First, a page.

Contamination of this kind amounting to 1 percent of the carbon in a sample 25,000 years old would make it appear to be about 1,500 years younger than its actual age.
The claims are really quite spectacular, when taken at face value, and therefore should be examined thoroughly.
In this answer, I will try to go through this story in great detail, (hopefully) exposing the reasons why this work is not taken seriously by scientists.
Clearly proper sample decontamination procedures are of particular importance in the dating of very old artifacts It is clear that the sample provided by Miller did not under go any 'sample decontamination procedures' at all, and it is therefore strongly questionable to which extent it can be used to obtain a good estimate of the age of the bones.
Furthermore, it appears less than certain that the carbon found in the bones actually had anything to do with them being dinosaur bones.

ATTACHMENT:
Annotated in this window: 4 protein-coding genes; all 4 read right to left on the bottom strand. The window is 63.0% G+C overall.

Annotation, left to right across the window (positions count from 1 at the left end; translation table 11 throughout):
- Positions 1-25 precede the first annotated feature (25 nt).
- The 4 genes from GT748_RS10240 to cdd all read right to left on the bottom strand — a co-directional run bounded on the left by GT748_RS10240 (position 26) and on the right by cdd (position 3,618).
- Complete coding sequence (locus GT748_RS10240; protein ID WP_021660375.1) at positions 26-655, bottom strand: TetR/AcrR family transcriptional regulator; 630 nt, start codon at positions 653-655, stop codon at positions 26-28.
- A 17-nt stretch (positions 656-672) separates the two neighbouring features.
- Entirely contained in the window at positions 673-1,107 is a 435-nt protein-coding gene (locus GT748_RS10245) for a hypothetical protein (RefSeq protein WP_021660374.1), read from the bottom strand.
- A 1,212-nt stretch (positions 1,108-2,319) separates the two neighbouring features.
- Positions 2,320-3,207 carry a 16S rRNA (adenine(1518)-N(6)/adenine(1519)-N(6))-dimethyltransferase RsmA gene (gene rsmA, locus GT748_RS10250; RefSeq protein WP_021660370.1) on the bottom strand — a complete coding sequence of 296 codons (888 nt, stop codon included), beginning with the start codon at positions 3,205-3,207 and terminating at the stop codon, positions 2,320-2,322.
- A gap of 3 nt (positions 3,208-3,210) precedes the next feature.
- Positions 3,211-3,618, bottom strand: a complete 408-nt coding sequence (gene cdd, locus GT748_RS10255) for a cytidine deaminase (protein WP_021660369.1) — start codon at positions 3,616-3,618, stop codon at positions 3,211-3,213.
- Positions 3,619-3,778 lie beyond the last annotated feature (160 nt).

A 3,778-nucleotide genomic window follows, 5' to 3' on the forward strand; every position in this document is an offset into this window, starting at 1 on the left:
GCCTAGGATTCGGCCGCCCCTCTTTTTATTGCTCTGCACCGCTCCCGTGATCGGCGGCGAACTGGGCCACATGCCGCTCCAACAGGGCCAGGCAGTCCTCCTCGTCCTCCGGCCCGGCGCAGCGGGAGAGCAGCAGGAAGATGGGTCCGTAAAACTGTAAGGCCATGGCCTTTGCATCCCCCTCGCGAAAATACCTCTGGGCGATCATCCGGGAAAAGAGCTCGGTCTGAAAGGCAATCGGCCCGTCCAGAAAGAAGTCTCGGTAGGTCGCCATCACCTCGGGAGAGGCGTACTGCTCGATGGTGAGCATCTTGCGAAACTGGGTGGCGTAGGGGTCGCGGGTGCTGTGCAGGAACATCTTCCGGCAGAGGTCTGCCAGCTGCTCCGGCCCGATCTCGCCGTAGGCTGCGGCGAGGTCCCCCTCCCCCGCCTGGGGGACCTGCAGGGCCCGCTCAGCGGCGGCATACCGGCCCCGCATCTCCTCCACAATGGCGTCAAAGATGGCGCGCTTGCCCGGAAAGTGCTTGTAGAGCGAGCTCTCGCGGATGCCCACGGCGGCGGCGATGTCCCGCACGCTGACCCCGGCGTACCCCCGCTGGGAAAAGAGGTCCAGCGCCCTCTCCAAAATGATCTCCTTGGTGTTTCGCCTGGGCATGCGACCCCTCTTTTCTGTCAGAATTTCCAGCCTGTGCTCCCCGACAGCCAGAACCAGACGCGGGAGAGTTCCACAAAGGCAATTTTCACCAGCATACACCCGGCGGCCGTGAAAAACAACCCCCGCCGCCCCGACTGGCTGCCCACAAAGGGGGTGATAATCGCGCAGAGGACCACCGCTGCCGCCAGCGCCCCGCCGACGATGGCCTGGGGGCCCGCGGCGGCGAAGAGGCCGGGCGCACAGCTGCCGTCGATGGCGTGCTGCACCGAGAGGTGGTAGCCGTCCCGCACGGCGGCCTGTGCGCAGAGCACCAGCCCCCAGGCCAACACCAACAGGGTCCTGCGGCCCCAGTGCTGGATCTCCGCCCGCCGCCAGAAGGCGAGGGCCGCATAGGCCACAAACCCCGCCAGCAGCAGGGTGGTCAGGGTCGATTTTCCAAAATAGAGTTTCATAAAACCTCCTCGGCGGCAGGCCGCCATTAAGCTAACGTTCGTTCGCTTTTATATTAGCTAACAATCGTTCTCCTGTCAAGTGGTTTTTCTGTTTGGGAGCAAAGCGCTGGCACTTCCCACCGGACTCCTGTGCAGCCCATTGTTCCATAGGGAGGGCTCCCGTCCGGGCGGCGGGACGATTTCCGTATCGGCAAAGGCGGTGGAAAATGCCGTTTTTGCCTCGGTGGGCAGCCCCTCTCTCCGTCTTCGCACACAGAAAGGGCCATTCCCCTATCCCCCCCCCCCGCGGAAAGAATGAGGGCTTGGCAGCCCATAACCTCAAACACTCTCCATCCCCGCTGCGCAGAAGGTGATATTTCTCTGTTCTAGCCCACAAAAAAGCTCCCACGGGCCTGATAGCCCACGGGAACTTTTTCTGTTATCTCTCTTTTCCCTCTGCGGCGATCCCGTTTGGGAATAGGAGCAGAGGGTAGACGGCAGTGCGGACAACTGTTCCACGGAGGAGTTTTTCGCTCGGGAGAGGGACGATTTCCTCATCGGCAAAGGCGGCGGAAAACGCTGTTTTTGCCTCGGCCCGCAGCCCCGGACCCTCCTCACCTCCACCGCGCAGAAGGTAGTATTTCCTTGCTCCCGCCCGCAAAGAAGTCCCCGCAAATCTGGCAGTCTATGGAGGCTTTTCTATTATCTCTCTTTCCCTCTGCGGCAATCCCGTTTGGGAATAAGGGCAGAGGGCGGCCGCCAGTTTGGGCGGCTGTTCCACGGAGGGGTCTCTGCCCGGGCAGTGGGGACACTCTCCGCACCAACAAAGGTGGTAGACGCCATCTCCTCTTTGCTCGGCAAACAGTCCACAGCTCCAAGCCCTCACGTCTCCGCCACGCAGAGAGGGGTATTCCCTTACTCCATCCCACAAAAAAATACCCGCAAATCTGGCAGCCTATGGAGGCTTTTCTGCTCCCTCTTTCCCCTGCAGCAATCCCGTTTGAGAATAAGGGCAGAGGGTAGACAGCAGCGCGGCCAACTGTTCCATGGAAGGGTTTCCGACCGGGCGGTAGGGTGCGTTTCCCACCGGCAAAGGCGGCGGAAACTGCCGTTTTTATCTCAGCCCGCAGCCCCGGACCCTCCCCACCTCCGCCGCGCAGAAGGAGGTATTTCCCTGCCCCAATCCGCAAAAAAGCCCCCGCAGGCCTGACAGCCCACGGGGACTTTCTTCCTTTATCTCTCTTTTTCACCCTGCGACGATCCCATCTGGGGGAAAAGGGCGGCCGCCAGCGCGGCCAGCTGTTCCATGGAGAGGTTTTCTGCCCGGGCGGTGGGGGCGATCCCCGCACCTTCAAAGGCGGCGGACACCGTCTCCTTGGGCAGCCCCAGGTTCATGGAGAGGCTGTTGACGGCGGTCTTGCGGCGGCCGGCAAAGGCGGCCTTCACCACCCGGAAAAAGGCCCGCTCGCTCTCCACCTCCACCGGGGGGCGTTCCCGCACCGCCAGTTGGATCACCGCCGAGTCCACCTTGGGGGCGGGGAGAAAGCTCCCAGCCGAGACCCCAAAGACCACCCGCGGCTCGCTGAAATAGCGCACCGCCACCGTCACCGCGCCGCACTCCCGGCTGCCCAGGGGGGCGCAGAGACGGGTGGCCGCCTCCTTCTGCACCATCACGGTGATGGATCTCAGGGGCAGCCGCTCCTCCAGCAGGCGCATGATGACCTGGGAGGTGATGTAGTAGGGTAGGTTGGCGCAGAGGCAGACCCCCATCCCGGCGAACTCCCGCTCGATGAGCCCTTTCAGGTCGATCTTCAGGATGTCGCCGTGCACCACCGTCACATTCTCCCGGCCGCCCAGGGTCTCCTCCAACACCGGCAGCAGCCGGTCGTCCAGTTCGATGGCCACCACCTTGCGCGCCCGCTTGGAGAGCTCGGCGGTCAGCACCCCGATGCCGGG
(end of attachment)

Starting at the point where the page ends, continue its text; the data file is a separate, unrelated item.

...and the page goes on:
It's accuracy has been verified by using C-14 to date artifacts whose age is known historically.
The fluctuation of the amount of C-14 in the atmosphere over time adds a small uncertainty, but contamination by "modern carbon" such as decayed organic matter from soils poses a greater possibility for error. Thomas Seiler, a physicist from Germany, gave the presentation in Singapore.The age that these groups claim to find is usually on the order of thousands or tens of thousands of years old.The particular example you bring up is one of the most famous such cases.These, together with many other remarkable concordances between samples from different fossils, geographic regions and stratigraphic positions make random contamination as origin of the C-14 unlikely".There is a lot of discussion about this issue on this internet, so I think this question may be worth addressing seriously.In the article by Leppert, we find: Hugh Miller generously provided me with a copy of the elemental analysis of one of their dinosaur fossils.